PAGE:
In one recent example, residents stopped traffic for hours after a child was killed when a school bus collided with a bus at a highway junction north of Barka. Residents complained that they had been asking for safety improvements at the intersection for years. In the new Oman, the Oman that has emerged only in recent weeks, their discontent spilled over into the streets in a spontaneous outburst of public anger – and the police did not intervene.

“Omanis, in the house, are all politicians,” says Badria al-Shihi, an applied chemistry professor at Sultan Qaboos University. “But outside you’re not sure whom you are talking to. I speak freely, and I’ve never had anyone drag me to prison. It’s the fear that this could happen that [kept] people from talking.”

Why government has allowed protests

Indeed, protesting Omanis have met virtually no resistance from the police or military, even as the demonstrations have blocked traffic and disrupted life in neighborhoods where they have occurred. Oman’s restraint stands out in the wider Gulf region, where authorities have violently clashed with protesters in Bahrain and two of Oman’s neighbors – Saudi Arabia and Yemen.

Yet there are some signs that the government may be growing weary of the public displays of expression. During prayers at the main protest site in Sohar on Friday, a government helicopter buzzed over the crowd, disrupting the service.

And the country’s attorney general, Hussein bin Ali al-Hilali, while noting that Omanis enjoy freedom speech told the Times of Oman newspaper last week that the government would investigate demonstrators who use cellphone text messages to “fuel the passions of the people.”

So far, however, there has been no crackdown, and the demonstrations have continued without interruption from the authorities, even as protesters have blocked access to the Port of Sohar and some of the country’s main tourist hotels.

Some protests have even taken on a carnival atmosphere. At the Globe roundabout in Sohar, protesters dine on free meals provided by anonymous benefactors and play music. At the Book roundabout at an entrance to Sultan Qaboos University, the country’s only public college, students have set up tents, and demonstrators sit on blankets drinking tea or working from laptops connected to portable generators.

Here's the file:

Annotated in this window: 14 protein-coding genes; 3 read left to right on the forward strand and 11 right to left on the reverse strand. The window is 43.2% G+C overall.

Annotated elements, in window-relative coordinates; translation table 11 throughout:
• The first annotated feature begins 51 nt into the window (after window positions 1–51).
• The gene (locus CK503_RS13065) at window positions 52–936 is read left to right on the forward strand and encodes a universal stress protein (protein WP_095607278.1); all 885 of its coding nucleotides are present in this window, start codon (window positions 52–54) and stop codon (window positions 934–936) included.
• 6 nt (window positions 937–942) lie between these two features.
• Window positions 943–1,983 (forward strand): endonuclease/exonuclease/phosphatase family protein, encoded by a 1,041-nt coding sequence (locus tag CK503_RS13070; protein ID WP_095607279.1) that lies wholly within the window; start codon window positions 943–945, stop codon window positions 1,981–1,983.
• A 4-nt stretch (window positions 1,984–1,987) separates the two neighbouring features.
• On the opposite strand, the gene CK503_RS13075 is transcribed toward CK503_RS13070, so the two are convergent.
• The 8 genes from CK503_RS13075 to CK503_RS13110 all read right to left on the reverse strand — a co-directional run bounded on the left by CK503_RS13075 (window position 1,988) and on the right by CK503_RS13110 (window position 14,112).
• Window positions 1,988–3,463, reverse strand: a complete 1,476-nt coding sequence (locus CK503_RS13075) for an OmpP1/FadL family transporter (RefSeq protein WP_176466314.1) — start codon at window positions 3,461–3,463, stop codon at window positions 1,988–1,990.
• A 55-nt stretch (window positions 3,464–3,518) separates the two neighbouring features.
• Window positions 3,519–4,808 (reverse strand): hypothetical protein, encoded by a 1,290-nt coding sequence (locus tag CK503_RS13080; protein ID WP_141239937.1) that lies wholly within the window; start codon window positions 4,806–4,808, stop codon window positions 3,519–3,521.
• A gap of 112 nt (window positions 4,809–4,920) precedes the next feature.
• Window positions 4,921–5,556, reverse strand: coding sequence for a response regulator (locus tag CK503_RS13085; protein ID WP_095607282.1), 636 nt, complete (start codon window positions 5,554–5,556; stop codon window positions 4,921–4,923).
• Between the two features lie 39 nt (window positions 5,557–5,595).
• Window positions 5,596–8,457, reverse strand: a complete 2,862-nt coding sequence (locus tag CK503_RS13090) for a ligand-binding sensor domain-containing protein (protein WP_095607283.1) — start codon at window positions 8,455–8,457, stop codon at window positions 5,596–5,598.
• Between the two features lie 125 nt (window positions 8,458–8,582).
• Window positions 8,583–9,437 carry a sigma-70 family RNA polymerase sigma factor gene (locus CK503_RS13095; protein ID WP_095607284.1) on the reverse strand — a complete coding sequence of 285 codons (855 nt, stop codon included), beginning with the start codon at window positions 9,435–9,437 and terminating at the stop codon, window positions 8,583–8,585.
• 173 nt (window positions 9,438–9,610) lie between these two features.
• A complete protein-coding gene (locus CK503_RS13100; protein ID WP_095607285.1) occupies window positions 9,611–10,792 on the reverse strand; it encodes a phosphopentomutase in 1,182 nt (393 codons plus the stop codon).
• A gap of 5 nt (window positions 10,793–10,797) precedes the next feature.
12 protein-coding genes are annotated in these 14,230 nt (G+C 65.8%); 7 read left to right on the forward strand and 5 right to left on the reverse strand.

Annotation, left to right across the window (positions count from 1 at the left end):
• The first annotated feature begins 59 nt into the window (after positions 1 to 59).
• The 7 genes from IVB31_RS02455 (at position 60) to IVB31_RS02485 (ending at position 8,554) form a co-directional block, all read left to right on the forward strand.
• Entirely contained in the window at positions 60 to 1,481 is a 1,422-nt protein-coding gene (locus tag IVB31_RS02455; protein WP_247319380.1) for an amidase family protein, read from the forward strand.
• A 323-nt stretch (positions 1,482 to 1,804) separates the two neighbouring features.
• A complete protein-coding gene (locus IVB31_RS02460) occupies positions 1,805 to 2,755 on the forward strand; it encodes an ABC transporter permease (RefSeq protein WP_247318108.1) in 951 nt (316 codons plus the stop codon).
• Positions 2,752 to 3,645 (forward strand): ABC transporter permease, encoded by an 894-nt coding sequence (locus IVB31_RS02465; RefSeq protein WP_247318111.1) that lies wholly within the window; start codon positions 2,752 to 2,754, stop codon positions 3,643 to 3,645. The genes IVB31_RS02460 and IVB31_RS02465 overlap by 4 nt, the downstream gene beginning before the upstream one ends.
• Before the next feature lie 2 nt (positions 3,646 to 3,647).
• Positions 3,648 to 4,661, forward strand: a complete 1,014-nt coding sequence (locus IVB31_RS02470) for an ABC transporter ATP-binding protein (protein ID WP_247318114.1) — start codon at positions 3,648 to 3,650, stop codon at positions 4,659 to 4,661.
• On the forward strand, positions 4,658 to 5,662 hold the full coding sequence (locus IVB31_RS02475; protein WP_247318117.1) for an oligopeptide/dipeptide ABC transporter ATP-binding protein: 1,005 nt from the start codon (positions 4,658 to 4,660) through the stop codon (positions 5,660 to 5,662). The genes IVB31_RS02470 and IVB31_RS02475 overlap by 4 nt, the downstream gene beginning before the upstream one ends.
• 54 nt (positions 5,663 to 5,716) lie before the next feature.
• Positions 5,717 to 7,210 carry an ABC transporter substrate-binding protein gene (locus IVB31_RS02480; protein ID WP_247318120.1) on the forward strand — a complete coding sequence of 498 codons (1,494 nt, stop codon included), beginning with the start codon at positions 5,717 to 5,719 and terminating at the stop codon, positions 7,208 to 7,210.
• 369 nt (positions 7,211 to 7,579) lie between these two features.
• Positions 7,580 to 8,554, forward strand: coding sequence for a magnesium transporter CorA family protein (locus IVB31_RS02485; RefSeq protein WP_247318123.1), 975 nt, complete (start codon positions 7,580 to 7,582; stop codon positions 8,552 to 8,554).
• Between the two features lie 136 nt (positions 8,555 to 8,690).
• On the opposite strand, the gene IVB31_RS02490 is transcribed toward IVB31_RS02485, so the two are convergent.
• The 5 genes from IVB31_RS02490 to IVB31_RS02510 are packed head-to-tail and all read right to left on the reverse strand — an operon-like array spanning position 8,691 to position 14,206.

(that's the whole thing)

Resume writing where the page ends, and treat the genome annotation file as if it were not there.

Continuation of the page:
“Allowing peaceful protest affirms the leadership’s sense of its own stability,” says Mandana Limbert, the author of a book about Oman titled, “In the Time of Oil,” and an anthropologist at Queens College in New York. “It is difficult to say what this means about future change, but it certainly suggests that the state recognizes that violent crackdown may only fuel further frustration and would ultimately not reflect well on the image of the country and its leadership.”

Excited about the future, worried about violence

At Sohar University, Balushi and her classmate Mahfouda al-Ghaithi, both studying English education, say that while they are excited about the future in Oman, the recent demonstrations also have made them fearful.

“I’m not against what is happening,” says Ghaithi, who like Balushi felt afraid when rioters looted and burned businesses during the worst of Sohar’s protests so far. “They have a right to call for their rights but not in this way.”

Students protesting at the nation’s colleges and universities are asking for everything from being able to graduate even if they have failing grades to easing English language requirements for students who want to teach English.

But some demands may place too little responsibility on protesters themselves.

Mohamed Virji, a US Fulbright scholar who taught at Oman Medical College last year, says he was surprised by the high unemployment rates among the young given how progressive the sultanate appears. Part of the problem, however, was their expectations, he says.

“I found that the young adults and the college students did have rather unrealistic expectations about the type of jobs that they were willing to perform,” says Dr. Virji, a pathologist and professor at the University of Pittsburgh. “Most expected to have management and decisionmaking positions where the actual work would be executed by imported workers – professionals in various fields through construction workers, cooks, and domestic help.”